In the introduction to her authoritative biography, “Vivian Maier: A Photographer’s Life and Afterlife,” Pamela Bannos doesn’t mince words: “The story of the Vivian Maier phenomenon has been told so many times that it can be reduced to a few short phrases: Her storage lockers went into arrears. A young man named John Maloof bought a box of her negatives. He Googled her name and found that she had died a few days earlier. He discovered the woman known today as the mysterious nanny street photographer.”
Bannos spends the rest of this fascinating, thorough book finding the facts behind the fairytale. Up to now, Maier’s story has been told mostly by Maloof and two other collectors who owned much of the prints, negatives, undeveloped film and personal effects she left behind without a will or instructions as to their disposal. Unlike those collectors, Bannos has no significant financial stake in the Maier myth. Also unlike them, she is a photographer herself and a woman, and thus more naturally able to put herself in Maier’s shoes.
Two of Bannos’ previous recent projects involved historical mapping and she brings scientific rigor to her investigation. Relying mostly on what was portrayed in Maier’s photographs and documentary evidence, Bannos tracks her movements from her childhood in New York City and France to the beginning of her professional and photographic career in early 1950s New York, through her worldwide travels, then to her settlement in the Chicago area. Maier left little personal writing, so while we now know what she did and where and when she did it, we may never know why.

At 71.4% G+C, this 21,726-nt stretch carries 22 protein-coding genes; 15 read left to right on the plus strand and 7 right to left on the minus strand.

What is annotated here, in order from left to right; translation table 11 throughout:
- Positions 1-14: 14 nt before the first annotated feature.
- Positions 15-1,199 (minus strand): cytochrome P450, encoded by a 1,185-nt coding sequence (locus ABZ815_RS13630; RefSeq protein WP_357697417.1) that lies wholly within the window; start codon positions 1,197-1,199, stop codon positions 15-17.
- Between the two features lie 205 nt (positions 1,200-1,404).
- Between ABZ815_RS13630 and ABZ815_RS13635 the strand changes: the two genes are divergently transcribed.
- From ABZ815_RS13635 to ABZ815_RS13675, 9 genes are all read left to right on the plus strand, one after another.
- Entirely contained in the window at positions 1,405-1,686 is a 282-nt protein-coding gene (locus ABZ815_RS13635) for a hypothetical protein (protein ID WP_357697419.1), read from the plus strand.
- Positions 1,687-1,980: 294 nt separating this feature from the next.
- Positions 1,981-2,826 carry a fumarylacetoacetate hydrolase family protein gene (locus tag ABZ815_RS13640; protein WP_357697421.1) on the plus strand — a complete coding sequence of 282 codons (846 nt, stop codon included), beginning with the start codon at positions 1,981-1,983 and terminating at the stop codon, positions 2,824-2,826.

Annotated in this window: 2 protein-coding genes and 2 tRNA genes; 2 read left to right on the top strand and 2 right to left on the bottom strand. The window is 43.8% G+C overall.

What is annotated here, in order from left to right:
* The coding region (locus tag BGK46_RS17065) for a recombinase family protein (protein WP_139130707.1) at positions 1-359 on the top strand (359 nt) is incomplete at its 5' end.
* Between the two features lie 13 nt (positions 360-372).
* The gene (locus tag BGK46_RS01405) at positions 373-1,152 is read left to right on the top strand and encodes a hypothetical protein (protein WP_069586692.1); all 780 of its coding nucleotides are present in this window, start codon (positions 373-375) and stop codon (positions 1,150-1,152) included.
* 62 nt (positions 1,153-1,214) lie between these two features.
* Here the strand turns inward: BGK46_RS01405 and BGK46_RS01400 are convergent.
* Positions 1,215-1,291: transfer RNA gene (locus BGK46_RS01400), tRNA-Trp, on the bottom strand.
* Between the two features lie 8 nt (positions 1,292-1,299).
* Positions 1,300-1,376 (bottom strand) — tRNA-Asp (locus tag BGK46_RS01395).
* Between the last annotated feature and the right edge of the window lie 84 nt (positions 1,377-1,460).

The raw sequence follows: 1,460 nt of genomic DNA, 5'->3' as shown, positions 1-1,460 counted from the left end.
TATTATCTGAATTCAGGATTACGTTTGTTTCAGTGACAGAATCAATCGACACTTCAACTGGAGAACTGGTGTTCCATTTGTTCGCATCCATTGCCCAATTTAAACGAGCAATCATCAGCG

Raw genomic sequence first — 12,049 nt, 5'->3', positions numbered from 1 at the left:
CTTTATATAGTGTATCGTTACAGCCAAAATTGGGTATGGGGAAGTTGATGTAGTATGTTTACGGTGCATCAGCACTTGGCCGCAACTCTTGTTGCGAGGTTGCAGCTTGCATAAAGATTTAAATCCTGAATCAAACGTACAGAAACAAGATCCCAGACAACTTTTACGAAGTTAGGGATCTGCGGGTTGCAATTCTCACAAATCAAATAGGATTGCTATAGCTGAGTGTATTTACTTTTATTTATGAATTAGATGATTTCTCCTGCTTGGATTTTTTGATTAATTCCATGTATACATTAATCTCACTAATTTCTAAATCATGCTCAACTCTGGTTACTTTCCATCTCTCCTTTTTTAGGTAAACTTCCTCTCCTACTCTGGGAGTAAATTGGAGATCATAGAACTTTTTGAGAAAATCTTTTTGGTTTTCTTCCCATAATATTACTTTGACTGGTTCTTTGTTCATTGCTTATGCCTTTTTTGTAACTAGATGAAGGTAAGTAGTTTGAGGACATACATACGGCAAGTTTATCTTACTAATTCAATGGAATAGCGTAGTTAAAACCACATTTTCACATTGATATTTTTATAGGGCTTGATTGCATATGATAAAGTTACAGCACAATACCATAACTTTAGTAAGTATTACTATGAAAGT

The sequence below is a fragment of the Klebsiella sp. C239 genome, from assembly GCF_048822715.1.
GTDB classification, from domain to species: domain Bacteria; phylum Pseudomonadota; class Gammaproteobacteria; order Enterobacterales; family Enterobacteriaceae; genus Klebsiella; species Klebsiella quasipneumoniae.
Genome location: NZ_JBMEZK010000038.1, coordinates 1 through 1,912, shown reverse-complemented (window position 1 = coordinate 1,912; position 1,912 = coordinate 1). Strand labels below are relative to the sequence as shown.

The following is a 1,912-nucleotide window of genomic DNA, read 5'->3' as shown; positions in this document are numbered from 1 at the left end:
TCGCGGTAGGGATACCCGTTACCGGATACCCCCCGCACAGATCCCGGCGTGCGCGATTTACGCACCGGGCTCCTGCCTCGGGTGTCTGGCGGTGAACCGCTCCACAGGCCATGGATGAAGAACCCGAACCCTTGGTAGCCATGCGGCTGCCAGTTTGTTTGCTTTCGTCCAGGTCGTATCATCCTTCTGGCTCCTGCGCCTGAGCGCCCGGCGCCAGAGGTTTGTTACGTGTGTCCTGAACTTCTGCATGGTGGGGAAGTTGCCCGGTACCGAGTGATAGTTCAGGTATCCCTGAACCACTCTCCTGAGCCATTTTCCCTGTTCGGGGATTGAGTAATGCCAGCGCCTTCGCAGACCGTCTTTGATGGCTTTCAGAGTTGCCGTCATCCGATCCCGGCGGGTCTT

The cottage industry around the manufacture of posthumous Maier prints has temporarily halted as her estate is contested, but there’s little question that Maier will continue to be mythologized. Her story is irresistible in its susceptibility to fanciful interpretation. Bannos does her level best to make whole what she calls Vivian Maier’s fractured archive. Ultimately there can be no way of truly knowing another person, especially if she doesn’t want to be known. (Dmitry Samarov)
“Vivian Maier: A Photographer’s Life and Afterlife”
By Pamela Bannos
University of Chicago Press, 352 pages, $35